In September 2012, the Government imposed collective agreements on Elementary Teachers’ Federation of Ontario (ETFO) members and other education sector workers through legislation called the Putting Students First Act, 2012, also known as Bill 115. In response, five unions – ETFO, Ontario Secondary School Teachers’ Federation (OSSTF), Canadian Union of Public Employees (CUPE), Ontario Public Service Employees Union (OPSEU), and Unifor – challenged Bill 115 in Court, arguing that the legislation violated Canada’s Charter of Rights and Freedoms.
In a landmark decision released on April 20, 2016, the Superior Court of Justice held that Bill 115 substantially interfered with collective bargaining contrary to s. 2(d) of the Charter. In his decision, Justice Lederer ruled that Bill 115 infringed on union members’ rights to meaningful collective bargaining under the Charter of Rights and Freedoms. He also determined that the process the government engaged in was “fundamentally flawed.” At that time, Justice Lederer did not comment on a remedy for the parties, rather the unions and the government were required to meet to determine a remedy. If the parties were unable to reach agreement on a remedy, the matter will be referred back to Justice Lederer for a decision.
Over 18 months, ETFO met with government representatives to negotiate a fair Bill 115 remedy settlement. The settlement offers made by the government were not a fair restitution for the losses experienced by ETFO members as a result of Bill 115. In June 2017, the issue of remedy was referred back to Justice Lederer. The remedy decision was received on February 2, 2022.
On February 2, 2022, Justice Lederer issued his decision on the ETFO remedy for the Charter violations that stemmed from the government’s imposition of Bill 115, the Putting Students First Act in 2012. This is the end of a long road for ETFO members, as we have been fighting, and waiting, a long time for a fair remedy. Today marks an end to that wait. The award of damages is significant in the amount of $103,100,000.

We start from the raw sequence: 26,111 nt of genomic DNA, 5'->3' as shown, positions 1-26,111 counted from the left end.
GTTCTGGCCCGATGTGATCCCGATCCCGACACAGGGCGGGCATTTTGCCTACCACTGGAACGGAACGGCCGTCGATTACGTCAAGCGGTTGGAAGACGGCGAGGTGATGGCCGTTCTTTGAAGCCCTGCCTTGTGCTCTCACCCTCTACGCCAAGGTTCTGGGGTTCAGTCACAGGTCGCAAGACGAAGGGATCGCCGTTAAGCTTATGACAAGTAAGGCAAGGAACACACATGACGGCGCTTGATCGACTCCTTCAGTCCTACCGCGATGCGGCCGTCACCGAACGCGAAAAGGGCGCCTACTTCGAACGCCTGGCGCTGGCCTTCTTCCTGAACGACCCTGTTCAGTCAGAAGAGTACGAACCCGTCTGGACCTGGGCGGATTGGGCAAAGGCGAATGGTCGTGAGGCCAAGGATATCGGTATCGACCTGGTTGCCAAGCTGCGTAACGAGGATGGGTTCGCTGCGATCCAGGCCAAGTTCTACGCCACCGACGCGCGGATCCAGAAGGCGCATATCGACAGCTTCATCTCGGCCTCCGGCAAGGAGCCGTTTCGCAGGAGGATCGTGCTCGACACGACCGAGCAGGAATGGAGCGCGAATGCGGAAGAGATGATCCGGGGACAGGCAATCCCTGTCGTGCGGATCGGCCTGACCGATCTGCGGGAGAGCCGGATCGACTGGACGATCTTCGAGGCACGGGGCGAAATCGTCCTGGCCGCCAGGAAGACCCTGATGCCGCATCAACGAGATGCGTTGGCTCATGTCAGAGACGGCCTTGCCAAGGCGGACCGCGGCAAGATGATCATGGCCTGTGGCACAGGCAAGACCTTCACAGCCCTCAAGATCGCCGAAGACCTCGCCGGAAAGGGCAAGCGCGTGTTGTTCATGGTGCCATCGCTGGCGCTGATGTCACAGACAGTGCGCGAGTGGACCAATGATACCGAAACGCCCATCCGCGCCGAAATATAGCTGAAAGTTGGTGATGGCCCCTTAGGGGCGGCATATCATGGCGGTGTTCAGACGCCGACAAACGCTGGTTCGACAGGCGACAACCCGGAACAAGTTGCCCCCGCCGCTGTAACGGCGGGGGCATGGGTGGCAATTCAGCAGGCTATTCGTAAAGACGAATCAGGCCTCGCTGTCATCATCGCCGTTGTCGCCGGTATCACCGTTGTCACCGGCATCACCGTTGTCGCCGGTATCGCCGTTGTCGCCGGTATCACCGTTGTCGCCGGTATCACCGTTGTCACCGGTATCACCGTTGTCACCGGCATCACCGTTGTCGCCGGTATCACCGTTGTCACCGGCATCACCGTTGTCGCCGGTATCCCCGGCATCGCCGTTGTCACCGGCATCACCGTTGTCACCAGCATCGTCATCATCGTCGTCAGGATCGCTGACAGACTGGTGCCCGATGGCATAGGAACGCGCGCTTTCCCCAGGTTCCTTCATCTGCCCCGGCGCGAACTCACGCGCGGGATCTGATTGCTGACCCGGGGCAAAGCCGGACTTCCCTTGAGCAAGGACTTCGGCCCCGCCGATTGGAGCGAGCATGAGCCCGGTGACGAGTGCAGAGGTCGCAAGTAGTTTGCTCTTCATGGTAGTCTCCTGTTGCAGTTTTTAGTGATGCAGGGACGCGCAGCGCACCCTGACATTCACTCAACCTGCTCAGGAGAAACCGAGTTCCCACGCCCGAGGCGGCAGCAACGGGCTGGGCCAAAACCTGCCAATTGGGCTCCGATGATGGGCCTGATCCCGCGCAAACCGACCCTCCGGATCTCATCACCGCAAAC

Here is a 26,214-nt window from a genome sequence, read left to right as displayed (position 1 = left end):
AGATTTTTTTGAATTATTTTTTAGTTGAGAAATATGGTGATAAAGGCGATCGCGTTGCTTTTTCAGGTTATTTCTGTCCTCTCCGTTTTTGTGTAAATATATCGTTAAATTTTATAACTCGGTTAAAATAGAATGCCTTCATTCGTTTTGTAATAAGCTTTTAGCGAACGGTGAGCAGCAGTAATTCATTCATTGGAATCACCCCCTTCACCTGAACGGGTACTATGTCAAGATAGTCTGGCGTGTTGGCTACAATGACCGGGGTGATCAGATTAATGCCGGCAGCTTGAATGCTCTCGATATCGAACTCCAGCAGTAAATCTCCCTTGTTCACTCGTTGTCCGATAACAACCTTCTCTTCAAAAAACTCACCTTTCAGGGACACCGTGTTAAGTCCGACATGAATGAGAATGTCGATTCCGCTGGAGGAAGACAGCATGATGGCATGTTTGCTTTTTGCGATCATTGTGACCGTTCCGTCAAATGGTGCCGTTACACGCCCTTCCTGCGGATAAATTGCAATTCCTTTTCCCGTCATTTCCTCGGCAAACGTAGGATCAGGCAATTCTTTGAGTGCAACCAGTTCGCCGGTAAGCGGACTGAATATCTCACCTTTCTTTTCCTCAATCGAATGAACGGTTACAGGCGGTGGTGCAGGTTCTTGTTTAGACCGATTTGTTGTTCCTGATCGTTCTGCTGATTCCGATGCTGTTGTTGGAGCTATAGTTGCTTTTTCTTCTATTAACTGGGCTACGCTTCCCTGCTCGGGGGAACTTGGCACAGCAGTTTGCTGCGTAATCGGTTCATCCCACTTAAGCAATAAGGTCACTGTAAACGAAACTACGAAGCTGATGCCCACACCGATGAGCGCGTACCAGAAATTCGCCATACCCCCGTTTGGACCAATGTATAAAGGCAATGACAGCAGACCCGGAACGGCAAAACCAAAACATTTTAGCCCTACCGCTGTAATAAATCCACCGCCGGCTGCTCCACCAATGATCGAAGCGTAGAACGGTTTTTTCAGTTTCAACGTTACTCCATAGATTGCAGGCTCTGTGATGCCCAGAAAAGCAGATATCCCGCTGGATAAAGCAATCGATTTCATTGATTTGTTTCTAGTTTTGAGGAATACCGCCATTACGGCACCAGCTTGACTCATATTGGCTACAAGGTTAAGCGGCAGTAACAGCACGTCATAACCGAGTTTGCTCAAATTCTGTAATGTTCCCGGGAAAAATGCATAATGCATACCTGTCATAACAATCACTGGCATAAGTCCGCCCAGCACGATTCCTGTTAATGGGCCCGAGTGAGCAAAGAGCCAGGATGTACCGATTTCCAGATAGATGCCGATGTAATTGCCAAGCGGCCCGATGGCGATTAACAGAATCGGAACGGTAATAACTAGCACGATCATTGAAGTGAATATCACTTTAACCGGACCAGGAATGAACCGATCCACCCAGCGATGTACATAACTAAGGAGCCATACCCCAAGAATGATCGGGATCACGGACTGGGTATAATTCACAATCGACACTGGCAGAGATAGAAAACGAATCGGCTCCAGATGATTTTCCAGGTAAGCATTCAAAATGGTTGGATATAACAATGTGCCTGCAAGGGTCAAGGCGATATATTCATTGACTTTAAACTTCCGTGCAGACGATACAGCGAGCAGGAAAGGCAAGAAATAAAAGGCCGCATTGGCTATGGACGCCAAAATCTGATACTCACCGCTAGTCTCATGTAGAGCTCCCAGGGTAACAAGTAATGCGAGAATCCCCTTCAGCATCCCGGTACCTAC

“ETFO welcomes Justice Lederer’s decision, but we recognize it does not replace the loss of ETFO members’ bargaining rights, nor the sick leave, gratuities, and salary ETFO members lost when the Ontario government-imposed Bill 115,” says ETFO President Karen Brown. “We thank the court for recognizing that our members’ constitutional rights were violated by a government who unjustly forced contracts on them, froze their pay, and cut sick day provisions as part of an austerity push. Justice Lederer’s decision serves as a reminder to the government that they must never interfere with collective bargaining rights.”
In brief, Justice Lederer has ordered a one-time cash payment of damages to eligible ETFO members who were employed by a school board during the 2012-2013 and/or 2013-2014 school year(s). ETFO will release specific details regarding the calculation of damages in our next communication.
ETFO members who were employed by a school board between September 1, 2012, and August 31, 2014, including those who are no longer employed by a school board may be eligible if they meet the criteria of the award. Please ensure your employer(s) have your current address on file.
The verification of employment data may take several months. ETFO will also engage in a notification process.
Please be patient. Local offices don’t have specific details at this time and the provincial office will be communicating out in the near future.
Questions and Updates
We are preparing a Frequently Asked Questions resource to address questions about the remedy and compensation process. It will be shared with members very soon. Please share this message with retired members who worked during the affected years.
Updates will be provided in the days and weeks ahead through member e-newsletters, email, and the ETFO website.